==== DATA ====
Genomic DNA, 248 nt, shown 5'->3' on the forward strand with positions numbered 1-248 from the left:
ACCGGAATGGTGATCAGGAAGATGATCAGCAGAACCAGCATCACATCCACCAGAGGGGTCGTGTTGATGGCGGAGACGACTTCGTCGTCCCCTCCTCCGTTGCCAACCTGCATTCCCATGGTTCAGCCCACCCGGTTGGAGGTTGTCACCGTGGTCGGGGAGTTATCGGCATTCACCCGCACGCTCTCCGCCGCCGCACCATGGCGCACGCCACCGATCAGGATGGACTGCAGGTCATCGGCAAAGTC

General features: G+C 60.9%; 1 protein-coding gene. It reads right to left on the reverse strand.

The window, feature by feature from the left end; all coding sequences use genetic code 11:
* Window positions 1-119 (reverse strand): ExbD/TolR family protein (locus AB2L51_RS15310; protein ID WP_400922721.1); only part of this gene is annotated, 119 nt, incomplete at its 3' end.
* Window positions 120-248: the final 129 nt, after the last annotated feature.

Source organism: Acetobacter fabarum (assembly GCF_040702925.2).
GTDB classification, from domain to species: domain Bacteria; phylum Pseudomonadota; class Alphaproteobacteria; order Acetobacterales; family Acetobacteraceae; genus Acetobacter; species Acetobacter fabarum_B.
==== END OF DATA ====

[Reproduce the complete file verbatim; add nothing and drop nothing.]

Genomic DNA, 248 nt, shown 5'->3' on the forward strand with positions numbered 1-248 from the left:
ACCGGAATGGTGATCAGGAAGATGATCAGCAGAACCAGCATCACATCCACCAGAGGGGTCGTGTTGATGGCGGAGACGACTTCGTCGTCCCCTCCTCCGTTGCCAACCTGCATTCCCATGGTTCAGCCCACCCGGTTGGAGGTTGTCACCGTGGTCGGGGAGTTATCGGCATTCACCCGCACGCTCTCCGCCGCCGCACCATGGCGCACGCCACCGATCAGGATGGACTGCAGGTCATCGGCAAAGTC

General features: G+C 60.9%; 1 protein-coding gene. It reads right to left on the reverse strand.

The window, feature by feature from the left end; all coding sequences use genetic code 11:
* Window positions 1-119 (reverse strand): ExbD/TolR family protein (locus AB2L51_RS15310; protein ID WP_400922721.1); only part of this gene is annotated, 119 nt, incomplete at its 3' end.
* Window positions 120-248: the final 129 nt, after the last annotated feature.

Source organism: Acetobacter fabarum (assembly GCF_040702925.2).
GTDB classification, from domain to species: domain Bacteria; phylum Pseudomonadota; class Alphaproteobacteria; order Acetobacterales; family Acetobacteraceae; genus Acetobacter; species Acetobacter fabarum_B.